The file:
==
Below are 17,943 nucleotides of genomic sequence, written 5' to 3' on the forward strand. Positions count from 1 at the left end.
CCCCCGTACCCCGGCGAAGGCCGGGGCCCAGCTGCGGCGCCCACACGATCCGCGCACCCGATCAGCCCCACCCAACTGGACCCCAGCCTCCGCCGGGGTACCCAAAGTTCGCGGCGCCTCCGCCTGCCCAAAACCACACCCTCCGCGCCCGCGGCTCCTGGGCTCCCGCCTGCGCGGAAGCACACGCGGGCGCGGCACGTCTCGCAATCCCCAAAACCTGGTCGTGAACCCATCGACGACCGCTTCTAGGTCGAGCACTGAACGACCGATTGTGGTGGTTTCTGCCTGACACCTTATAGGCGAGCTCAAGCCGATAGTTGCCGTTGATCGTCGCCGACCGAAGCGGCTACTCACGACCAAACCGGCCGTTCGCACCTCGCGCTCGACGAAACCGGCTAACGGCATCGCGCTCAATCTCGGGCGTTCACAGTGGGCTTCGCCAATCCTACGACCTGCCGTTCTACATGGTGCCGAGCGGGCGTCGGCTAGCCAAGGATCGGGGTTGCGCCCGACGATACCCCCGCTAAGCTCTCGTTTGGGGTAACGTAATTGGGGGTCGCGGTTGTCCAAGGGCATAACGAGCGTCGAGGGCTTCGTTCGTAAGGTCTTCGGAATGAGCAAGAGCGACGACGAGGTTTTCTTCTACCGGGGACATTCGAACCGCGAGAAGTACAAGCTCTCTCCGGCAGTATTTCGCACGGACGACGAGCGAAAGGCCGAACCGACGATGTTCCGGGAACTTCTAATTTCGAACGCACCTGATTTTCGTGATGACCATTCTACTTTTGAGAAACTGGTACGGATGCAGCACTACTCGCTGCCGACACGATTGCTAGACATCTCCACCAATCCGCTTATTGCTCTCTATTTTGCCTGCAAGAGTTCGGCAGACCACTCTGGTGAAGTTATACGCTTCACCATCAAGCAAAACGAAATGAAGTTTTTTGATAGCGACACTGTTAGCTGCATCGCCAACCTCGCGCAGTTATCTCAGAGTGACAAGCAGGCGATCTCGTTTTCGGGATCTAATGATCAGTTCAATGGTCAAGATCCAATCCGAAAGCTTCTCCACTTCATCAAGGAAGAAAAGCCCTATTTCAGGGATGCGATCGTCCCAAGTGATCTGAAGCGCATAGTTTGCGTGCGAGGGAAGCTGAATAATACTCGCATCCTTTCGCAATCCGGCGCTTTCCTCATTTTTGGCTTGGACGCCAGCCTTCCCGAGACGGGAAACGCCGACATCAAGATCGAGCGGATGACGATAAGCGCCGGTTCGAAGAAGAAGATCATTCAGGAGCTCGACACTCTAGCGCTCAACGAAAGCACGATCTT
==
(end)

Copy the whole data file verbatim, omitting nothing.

Below are 17,943 nucleotides of genomic sequence, written 5' to 3' on the forward strand. Positions count from 1 at the left end.
CCCCCGTACCCCGGCGAAGGCCGGGGCCCAGCTGCGGCGCCCACACGATCCGCGCACCCGATCAGCCCCACCCAACTGGACCCCAGCCTCCGCCGGGGTACCCAAAGTTCGCGGCGCCTCCGCCTGCCCAAAACCACACCCTCCGCGCCCGCGGCTCCTGGGCTCCCGCCTGCGCGGAAGCACACGCGGGCGCGGCACGTCTCGCAATCCCCAAAACCTGGTCGTGAACCCATCGACGACCGCTTCTAGGTCGAGCACTGAACGACCGATTGTGGTGGTTTCTGCCTGACACCTTATAGGCGAGCTCAAGCCGATAGTTGCCGTTGATCGTCGCCGACCGAAGCGGCTACTCACGACCAAACCGGCCGTTCGCACCTCGCGCTCGACGAAACCGGCTAACGGCATCGCGCTCAATCTCGGGCGTTCACAGTGGGCTTCGCCAATCCTACGACCTGCCGTTCTACATGGTGCCGAGCGGGCGTCGGCTAGCCAAGGATCGGGGTTGCGCCCGACGATACCCCCGCTAAGCTCTCGTTTGGGGTAACGTAATTGGGGGTCGCGGTTGTCCAAGGGCATAACGAGCGTCGAGGGCTTCGTTCGTAAGGTCTTCGGAATGAGCAAGAGCGACGACGAGGTTTTCTTCTACCGGGGACATTCGAACCGCGAGAAGTACAAGCTCTCTCCGGCAGTATTTCGCACGGACGACGAGCGAAAGGCCGAACCGACGATGTTCCGGGAACTTCTAATTTCGAACGCACCTGATTTTCGTGATGACCATTCTACTTTTGAGAAACTGGTACGGATGCAGCACTACTCGCTGCCGACACGATTGCTAGACATCTCCACCAATCCGCTTATTGCTCTCTATTTTGCCTGCAAGAGTTCGGCAGACCACTCTGGTGAAGTTATACGCTTCACCATCAAGCAAAACGAAATGAAGTTTTTTGATAGCGACACTGTTAGCTGCATCGCCAACCTCGCGCAGTTATCTCAGAGTGACAAGCAGGCGATCTCGTTTTCGGGATCTAATGATCAGTTCAATGGTCAAGATCCAATCCGAAAGCTTCTCCACTTCATCAAGGAAGAAAAGCCCTATTTCAGGGATGCGATCGTCCCAAGTGATCTGAAGCGCATAGTTTGCGTGCGAGGGAAGCTGAATAATACTCGCATCCTTTCGCAATCCGGCGCTTTCCTCATTTTTGGCTTGGACGCCAGCCTTCCCGAGACGGGAAACGCCGACATCAAGATCGAGCGGATGACGATAAGCGCCGGTTCGAAGAAGAAGATCATTCAGGAGCTCGACACTCTAGCGCTCAACGAAAGCACGATCTT